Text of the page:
Meanwhile, Guinea-Bissau, Guinea-Conakry, Sierra Leone, Liberia and Gambia are lucky to have a submarine connection for their entire territory, and the countries without access to the sea (Mali, Niger and Burkina Faso) have little better luck.

The consequence of this is that the countries with the lowest human development indices in the region and in the world must face the highest costs for each gigabyte of internet.

The price ranges between three and five dollars in many of these countries, compared to Ghana and Nigeria, where the average is one euro or one and a half euros.

The countries with the lowest human development indices in the region and in the world must face the highest costs for each gigabyte of internet

The starting conditions are marked, insofar as, the greater capillarity of broadband installations in some countries that in others accentuates the economic inequality between States;

as much or more than not having direct access to the sea or not having enough high-value natural resources.

Many things shocked me when I arrived in Nigeria, but, without a doubt, the constant use of new technologies in all areas of life – in terms of network advertising, banking operations, electronic purchases – surprised me very positively.

It is a very good indicator when a society as enterprising as the Nigerian makes use of digital technological means to stand out and promote economic diversification.

The same is desirable for the rest of the countries of the ECOWAS space.

However, due to the conditions of insecurity and scarcity of resources, it is very difficult for the private sector to take the initiative on its own to take advantage of these market needs, and this is where multilateral and cooperative work comes into play to level the opportunities.

Cooperation is not only limited to working in direct response to famines and scourges of inequality and violence

The ECOWAS Project Preparation and Development Unit (PPDU), with funding and technical support from the Spanish Agency for International Development Cooperation (AECID), undertakes numerous infrastructure studies in the region to analyze its viability and seek the necessary resources. public-private to undertake them.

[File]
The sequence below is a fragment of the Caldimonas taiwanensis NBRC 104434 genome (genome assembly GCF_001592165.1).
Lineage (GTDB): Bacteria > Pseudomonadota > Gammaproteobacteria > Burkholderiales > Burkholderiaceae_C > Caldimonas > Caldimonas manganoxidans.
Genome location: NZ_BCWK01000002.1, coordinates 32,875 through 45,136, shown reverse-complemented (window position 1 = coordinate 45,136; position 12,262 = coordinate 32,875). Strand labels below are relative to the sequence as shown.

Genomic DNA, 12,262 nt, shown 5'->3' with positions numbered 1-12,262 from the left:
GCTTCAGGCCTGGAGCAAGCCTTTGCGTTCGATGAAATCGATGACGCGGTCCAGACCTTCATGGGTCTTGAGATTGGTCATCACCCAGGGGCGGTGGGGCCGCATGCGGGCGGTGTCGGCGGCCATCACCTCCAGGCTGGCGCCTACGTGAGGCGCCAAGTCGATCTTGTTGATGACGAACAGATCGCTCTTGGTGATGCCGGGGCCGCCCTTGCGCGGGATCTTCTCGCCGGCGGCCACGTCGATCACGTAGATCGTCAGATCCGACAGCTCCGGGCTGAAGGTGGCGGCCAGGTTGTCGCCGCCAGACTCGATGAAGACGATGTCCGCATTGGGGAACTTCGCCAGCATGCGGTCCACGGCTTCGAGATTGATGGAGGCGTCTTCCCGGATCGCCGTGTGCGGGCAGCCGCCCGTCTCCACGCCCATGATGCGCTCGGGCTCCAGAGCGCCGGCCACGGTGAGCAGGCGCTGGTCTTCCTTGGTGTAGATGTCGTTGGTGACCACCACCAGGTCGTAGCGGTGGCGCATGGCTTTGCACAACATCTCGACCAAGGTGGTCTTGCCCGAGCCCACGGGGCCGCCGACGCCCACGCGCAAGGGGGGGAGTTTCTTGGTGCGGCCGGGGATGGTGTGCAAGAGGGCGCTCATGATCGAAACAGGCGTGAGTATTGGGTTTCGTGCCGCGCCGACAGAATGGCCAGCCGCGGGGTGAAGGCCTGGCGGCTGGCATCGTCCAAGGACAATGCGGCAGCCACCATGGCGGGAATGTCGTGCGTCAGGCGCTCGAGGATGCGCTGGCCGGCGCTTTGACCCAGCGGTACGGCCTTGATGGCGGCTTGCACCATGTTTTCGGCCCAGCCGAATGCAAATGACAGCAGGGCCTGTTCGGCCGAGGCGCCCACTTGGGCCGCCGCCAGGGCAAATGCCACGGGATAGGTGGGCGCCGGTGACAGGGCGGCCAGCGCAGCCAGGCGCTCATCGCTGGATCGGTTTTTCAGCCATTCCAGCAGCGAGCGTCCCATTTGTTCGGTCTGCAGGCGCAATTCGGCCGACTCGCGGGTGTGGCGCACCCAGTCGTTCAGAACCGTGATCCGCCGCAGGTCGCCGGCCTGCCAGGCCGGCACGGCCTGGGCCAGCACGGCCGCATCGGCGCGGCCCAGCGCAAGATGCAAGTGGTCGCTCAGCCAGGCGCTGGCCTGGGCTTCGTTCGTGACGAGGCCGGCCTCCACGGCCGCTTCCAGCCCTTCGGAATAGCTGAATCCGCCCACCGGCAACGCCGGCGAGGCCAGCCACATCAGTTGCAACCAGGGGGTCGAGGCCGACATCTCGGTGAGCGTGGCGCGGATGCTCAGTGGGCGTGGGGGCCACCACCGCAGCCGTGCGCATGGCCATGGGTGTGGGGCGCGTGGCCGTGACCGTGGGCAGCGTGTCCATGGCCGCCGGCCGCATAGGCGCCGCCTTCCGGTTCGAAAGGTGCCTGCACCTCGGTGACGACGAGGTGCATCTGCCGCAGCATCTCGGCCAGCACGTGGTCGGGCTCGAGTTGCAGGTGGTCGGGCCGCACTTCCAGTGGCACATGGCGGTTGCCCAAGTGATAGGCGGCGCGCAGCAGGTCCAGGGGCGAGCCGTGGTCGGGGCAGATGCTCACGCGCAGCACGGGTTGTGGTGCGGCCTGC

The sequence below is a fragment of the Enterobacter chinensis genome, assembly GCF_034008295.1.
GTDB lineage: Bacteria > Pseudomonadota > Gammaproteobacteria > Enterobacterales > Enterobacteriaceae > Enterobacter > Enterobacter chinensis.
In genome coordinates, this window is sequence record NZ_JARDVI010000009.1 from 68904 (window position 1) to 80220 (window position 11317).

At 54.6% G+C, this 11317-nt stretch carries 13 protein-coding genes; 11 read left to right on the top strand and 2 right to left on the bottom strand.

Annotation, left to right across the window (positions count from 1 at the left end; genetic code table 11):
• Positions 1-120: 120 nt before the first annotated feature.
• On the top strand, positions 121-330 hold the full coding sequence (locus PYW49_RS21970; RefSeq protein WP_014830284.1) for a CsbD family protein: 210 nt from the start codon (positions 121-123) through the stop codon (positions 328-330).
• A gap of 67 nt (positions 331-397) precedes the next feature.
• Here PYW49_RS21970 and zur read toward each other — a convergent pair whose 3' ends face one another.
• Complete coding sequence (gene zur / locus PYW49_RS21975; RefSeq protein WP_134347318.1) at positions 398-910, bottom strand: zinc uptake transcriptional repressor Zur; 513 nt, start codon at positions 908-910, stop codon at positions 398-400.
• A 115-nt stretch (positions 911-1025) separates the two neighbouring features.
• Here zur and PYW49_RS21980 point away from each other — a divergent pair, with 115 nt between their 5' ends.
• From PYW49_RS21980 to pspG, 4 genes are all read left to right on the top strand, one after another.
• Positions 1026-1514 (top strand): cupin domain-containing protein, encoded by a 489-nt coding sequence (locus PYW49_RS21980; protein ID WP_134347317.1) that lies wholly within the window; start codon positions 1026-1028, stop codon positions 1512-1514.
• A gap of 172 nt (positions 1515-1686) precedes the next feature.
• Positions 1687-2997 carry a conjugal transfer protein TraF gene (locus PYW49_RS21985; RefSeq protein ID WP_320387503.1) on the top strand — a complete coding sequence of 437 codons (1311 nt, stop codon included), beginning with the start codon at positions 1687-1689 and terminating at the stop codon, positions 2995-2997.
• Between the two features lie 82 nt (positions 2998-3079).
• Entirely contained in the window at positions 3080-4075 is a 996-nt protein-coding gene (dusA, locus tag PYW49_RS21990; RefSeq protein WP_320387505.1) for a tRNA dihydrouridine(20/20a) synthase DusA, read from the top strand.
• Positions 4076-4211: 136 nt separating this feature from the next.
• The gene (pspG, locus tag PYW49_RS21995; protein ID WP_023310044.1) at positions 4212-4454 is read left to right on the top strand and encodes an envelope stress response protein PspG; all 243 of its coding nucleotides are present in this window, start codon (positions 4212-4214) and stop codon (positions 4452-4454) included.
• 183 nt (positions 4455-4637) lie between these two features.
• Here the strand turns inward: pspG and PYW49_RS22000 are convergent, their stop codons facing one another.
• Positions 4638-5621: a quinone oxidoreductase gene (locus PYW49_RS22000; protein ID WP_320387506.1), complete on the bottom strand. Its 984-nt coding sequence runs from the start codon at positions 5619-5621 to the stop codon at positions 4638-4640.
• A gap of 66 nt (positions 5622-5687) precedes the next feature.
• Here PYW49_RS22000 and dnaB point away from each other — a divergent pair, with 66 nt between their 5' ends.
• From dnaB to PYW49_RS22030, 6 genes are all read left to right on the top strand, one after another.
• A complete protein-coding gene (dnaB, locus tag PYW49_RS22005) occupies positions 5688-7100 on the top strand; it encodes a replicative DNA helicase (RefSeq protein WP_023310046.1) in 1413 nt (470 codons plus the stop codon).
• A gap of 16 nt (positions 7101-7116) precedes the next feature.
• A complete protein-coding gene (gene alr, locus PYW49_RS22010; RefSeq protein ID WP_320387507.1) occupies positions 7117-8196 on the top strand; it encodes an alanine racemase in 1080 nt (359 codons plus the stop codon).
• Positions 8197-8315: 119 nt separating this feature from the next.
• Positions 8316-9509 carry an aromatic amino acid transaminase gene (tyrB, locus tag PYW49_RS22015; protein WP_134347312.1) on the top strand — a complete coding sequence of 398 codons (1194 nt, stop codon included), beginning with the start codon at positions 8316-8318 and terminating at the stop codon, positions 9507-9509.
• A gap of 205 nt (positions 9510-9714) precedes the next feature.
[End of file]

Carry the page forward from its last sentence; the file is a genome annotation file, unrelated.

The Amilcar Cabral project will soon be launched – in honor of the hero of the decolonization of Cape Verde and Guinea-Bissau – which seeks to increase the number of submarine broadband cables in the most vulnerable countries (Guinea-Bissau, Guinea-Conakry , Sierra Leone, Gambia and Liberia) and Cape Verde, the latter with a poor connection due to its insularity.

This project aims to underpin greater regional integration in the field of digital interconnectivity and follows the milestone of the liberalization of telecommunications markets in the ECOWAS States, which has helped boost investments in the field of broadband infrastructures.

I know that I will have to say many times that cooperation is not only limited to working in direct response to famines and scourges of inequality and violence, but I will proudly continue to explain how innovative projects, such as this broadband one, can also be seen from a prism of development cooperation, precisely because they seek to promote inclusive economic growth in all sectors for all communities.

Adrián Cano Guerrero

is responsible for projects in Nigeria and ECOWAS of the Spanish Agency for International Development Cooperation (AECID).

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Source: elparis

All news articles on 2022-09-30